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The Twitter Presidency: Donald J. Trump and the Politics of White Rage

Chelsea Beck / NPR

An upcoming book by Texas Tech communication studies professor Brian Ott and a Colorado State colleague examines President Donald Trump’s use of Twitter. Their analysis starts in 2013 when Trump was still a private citizen and encompasses his time as a candidate and as the Commander-in-Chief through last August.

Ott says the book, “The Twitter Presidency: Donald J. Trump and the Politics of White Rage,” examines the rhetorical style of the 45th president on the platform. What motivated Ott to tackle Trump’s Twitter use?

“Number one is my own background and training as a scholar is a unique combination of rhetoric and media. So, most scholars are trained in one of those two things, but I’ve spent my career studying both of them,” he says. “And so, I felt like I had a special set of skills to help us understand what’s happening at this particular moment in history. The second motivation, a more personal motivation is, that I don’t like bullies, and the president is a bully.”

There are, Ott says, five things that define Trump’s rhetoric: His near-daily use of Twitter, they’re more about style than substance, his self-serving and authoritarian motives, dark and angry messaging, and that the president does little to appeal beyond his base. “Those characteristics really set him apart from all modern U.S. presidents in the way that he communicates with the American public.”

The book also explores how Trump’s rhetorical style threatens democratic norms, principles, and institutions. It is dedicated to understanding that style, which the co-authors delineate along two trajectories.

“The first one has to do with his general manner of speaking. I’ve already highlighted how it’s angrier and darker. What’s important in his manner of speaking is not what he’s saying, but the anger with which he’s saying it,” Ott says. “He projects what my co-author and I call ‘White Rage.’ It’s this sense of aggrieved whiteness and aggrieved masculinity. It’s a very powerful affective, emotional force that he communicates and that resonates with his followers. The second thing is the specific modality. The most unfiltered view of President Trump is when he Tweets.”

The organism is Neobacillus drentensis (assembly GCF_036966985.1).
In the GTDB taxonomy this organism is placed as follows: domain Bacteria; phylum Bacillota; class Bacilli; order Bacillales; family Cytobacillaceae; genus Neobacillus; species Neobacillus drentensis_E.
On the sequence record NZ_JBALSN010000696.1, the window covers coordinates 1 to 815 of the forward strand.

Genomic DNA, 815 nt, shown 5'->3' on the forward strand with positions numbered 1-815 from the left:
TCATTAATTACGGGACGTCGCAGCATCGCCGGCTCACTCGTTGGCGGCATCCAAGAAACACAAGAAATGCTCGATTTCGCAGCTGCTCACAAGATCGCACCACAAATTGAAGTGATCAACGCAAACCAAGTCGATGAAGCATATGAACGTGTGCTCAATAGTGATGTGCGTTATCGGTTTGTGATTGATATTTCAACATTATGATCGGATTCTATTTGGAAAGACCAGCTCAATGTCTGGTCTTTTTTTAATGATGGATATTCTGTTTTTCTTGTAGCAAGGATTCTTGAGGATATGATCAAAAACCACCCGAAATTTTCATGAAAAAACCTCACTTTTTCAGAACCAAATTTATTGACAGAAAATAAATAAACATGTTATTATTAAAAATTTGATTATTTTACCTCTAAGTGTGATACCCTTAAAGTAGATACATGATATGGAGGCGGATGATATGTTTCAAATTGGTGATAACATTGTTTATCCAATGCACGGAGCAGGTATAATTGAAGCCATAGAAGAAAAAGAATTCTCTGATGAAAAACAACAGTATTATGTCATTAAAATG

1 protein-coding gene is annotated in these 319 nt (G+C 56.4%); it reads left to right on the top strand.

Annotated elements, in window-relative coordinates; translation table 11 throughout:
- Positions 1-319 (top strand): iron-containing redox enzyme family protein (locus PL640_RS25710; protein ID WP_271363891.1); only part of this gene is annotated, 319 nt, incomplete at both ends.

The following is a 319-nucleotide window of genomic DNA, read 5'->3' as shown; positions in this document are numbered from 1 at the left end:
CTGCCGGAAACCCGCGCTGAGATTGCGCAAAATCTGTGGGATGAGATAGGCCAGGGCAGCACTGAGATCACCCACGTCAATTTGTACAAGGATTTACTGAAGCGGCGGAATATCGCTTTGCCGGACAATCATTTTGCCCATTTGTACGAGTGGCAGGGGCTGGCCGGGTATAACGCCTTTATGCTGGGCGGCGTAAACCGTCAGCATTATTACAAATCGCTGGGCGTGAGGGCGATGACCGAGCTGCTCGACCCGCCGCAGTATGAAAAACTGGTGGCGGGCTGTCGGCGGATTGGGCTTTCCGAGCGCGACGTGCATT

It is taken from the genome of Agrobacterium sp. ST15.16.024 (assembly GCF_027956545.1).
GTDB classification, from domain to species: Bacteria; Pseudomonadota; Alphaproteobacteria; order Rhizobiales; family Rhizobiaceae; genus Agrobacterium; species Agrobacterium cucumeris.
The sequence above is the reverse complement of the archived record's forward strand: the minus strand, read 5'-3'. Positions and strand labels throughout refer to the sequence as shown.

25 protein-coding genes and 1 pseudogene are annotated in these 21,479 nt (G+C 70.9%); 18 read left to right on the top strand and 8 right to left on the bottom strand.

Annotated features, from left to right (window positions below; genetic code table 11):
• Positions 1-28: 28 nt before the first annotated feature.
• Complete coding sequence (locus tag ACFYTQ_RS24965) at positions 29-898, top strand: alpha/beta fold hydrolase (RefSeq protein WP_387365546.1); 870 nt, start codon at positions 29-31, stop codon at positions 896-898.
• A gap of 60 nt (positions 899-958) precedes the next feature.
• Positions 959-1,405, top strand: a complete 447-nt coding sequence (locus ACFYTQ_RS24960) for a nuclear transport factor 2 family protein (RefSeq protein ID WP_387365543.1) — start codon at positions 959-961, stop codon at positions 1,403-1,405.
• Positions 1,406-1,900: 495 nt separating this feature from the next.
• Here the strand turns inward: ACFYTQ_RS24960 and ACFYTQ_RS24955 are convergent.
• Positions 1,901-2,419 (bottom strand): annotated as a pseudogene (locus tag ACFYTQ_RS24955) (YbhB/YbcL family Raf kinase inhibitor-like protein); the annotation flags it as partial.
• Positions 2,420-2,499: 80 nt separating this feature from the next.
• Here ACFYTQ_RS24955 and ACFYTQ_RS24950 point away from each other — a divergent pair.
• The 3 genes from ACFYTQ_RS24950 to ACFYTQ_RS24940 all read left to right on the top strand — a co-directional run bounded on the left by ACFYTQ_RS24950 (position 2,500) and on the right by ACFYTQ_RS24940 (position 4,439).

Ott says the book lays out how Trump’s Tweets fall into three key categories.

“Tweets that are aimed at promoting his vision of the world—most of which is free from facts. Tweets that are designed to manipulate the news cycle. And tweets that are designed to discredit his political opponents. My sense is he is probably more adept than anybody since Ronald Reagan at manipulating people. I want to be clear, President Trump is in some ways a skilled communicator. I don’t think we should just be dismissive of his rhetoric because of its dark and angry character, because I don’t think there’s ever been anyone as good as manipulating the news in particular as he has.”

Ott believes Twitter is not the appropriate place to discuss national politics because the platform demands simplicity, promotes impulsivity and fosters incivility. Complex issues cannot be adequately presented in its 280-character limit.

Trump followers, Ott says demographics have shown, are largely white, largely male and largely those without a college education.

“For that group of individuals, the world has changed dramatically in the past 20 to 40 years and they resent those changes, and he has hacked into, on an emotional level, that resentment,” Ott explains.

The book, which will be released mid-February and available for purchase online, grew out of an essay, “The Age of Twitter: Donald J. Trump and the Politics of Debasement,” that Ott wrote in late 2016.

Routledge approached Ott about expanding the essay into a book and he brought Colorado State’s Greg Dickinson into the project.